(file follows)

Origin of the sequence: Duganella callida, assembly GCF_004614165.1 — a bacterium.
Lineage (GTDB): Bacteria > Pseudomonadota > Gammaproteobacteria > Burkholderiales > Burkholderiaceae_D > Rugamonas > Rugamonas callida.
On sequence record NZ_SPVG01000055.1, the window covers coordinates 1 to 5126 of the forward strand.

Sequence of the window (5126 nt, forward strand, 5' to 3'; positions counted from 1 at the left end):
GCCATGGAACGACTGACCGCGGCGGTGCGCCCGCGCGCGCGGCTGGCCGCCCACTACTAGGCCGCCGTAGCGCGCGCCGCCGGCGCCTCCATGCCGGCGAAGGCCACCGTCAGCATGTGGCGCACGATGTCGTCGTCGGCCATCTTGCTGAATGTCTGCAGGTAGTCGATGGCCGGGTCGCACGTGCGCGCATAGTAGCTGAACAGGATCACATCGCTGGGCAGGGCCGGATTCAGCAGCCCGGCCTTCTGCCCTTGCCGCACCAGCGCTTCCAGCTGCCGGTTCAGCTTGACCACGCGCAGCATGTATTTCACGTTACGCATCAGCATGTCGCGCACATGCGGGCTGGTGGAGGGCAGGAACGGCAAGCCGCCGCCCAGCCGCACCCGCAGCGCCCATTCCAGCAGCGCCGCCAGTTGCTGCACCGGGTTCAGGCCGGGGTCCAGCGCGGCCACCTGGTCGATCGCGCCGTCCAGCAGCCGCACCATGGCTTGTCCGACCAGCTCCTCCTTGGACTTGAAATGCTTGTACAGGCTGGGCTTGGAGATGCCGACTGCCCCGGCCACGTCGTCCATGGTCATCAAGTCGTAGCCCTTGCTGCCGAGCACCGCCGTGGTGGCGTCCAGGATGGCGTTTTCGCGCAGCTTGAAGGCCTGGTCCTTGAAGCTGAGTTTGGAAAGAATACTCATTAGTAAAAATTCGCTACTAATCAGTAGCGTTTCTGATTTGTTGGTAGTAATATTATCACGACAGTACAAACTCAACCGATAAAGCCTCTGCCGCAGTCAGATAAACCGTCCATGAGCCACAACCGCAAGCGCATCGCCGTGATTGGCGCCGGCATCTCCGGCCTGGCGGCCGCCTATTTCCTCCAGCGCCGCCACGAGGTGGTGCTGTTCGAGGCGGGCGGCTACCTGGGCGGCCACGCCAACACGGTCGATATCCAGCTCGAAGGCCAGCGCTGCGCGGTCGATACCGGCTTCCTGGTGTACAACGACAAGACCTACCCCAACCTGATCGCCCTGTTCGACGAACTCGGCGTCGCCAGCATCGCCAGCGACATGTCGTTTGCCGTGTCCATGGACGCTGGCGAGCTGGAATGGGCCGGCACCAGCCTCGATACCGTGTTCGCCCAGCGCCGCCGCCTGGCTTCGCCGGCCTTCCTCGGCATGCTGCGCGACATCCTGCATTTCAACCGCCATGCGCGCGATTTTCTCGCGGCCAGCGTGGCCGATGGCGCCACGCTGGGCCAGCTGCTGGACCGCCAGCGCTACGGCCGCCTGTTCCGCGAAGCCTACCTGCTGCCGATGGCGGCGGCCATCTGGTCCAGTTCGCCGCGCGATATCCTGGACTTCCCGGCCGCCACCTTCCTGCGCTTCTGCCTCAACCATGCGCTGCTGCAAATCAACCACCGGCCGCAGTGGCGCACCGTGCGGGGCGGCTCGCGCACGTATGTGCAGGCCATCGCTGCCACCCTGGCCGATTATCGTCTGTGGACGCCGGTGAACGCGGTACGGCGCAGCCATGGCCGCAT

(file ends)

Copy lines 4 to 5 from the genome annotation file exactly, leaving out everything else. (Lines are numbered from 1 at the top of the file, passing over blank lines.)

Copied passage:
Sequence of the window (5126 nt, forward strand, 5' to 3'; positions counted from 1 at the left end):
GCCATGGAACGACTGACCGCGGCGGTGCGCCCGCGCGCGCGGCTGGCCGCCCACTACTAGGCCGCCGTAGCGCGCGCCGCCGGCGCCTCCATGCCGGCGAAGGCCACCGTCAGCATGTGGCGCACGATGTCGTCGTCGGCCATCTTGCTGAATGTCTGCAGGTAGTCGATGGCCGGGTCGCACGTGCGCGCATAGTAGCTGAACAGGATCACATCGCTGGGCAGGGCCGGATTCAGCAGCCCGGCCTTCTGCCCTTGCCGCACCAGCGCTTCCAGCTGCCGGTTCAGCTTGACCACGCGCAGCATGTATTTCACGTTACGCATCAGCATGTCGCGCACATGCGGGCTGGTGGAGGGCAGGAACGGCAAGCCGCCGCCCAGCCGCACCCGCAGCGCCCATTCCAGCAGCGCCGCCAGTTGCTGCACCGGGTTCAGGCCGGGGTCCAGCGCGGCCACCTGGTCGATCGCGCCGTCCAGCAGCCGCACCATGGCTTGTCCGACCAGCTCCTCCTTGGACTTGAAATGCTTGTACAGGCTGGGCTTGGAGATGCCGACTGCCCCGGCCACGTCGTCCATGGTCATCAAGTCGTAGCCCTTGCTGCCGAGCACCGCCGTGGTGGCGTCCAGGATGGCGTTTTCGCGCAGCTTGAAGGCCTGGTCCTTGAAGCTGAGTTTGGAAAGAATACTCATTAGTAAAAATTCGCTACTAATCAGTAGCGTTTCTGATTTGTTGGTAGTAATATTATCACGACAGTACAAACTCAACCGATAAAGCCTCTGCCGCAGTCAGATAAACCGTCCATGAGCCACAACCGCAAGCGCATCGCCGTGATTGGCGCCGGCATCTCCGGCCTGGCGGCCGCCTATTTCCTCCAGCGCCGCCACGAGGTGGTGCTGTTCGAGGCGGGCGGCTACCTGGGCGGCCACGCCAACACGGTCGATATCCAGCTCGAAGGCCAGCGCTGCGCGGTCGATACCGGCTTCCTGGTGTACAACGACAAGACCTACCCCAACCTGATCGCCCTGTTCGACGAACTCGGCGTCGCCAGCATCGCCAGCGACATGTCGTTTGCCGTGTCCATGGACGCTGGCGAGCTGGAATGGGCCGGCACCAGCCTCGATACCGTGTTCGCCCAGCGCCGCCGCCTGGCTTCGCCGGCCTTCCTCGGCATGCTGCGCGACATCCTGCATTTCAACCGCCATGCGCGCGATTTTCTCGCGGCCAGCGTGGCCGATGGCGCCACGCTGGGCCAGCTGCTGGACCGCCAGCGCTACGGCCGCCTGTTCCGCGAAGCCTACCTGCTGCCGATGGCGGCGGCCATCTGGTCCAGTTCGCCGCGCGATATCCTGGACTTCCCGGCCGCCACCTTCCTGCGCTTCTGCCTCAACCATGCGCTGCTGCAAATCAACCACCGGCCGCAGTGGCGCACCGTGCGGGGCGGCTCGCGCACGTATGTGCAGGCCATCGCTGCCACCCTGGCCGATTATCGTCTGTGGACGCCGGTGAACGCGGTACGGCGCAGCCATGGCCGCAT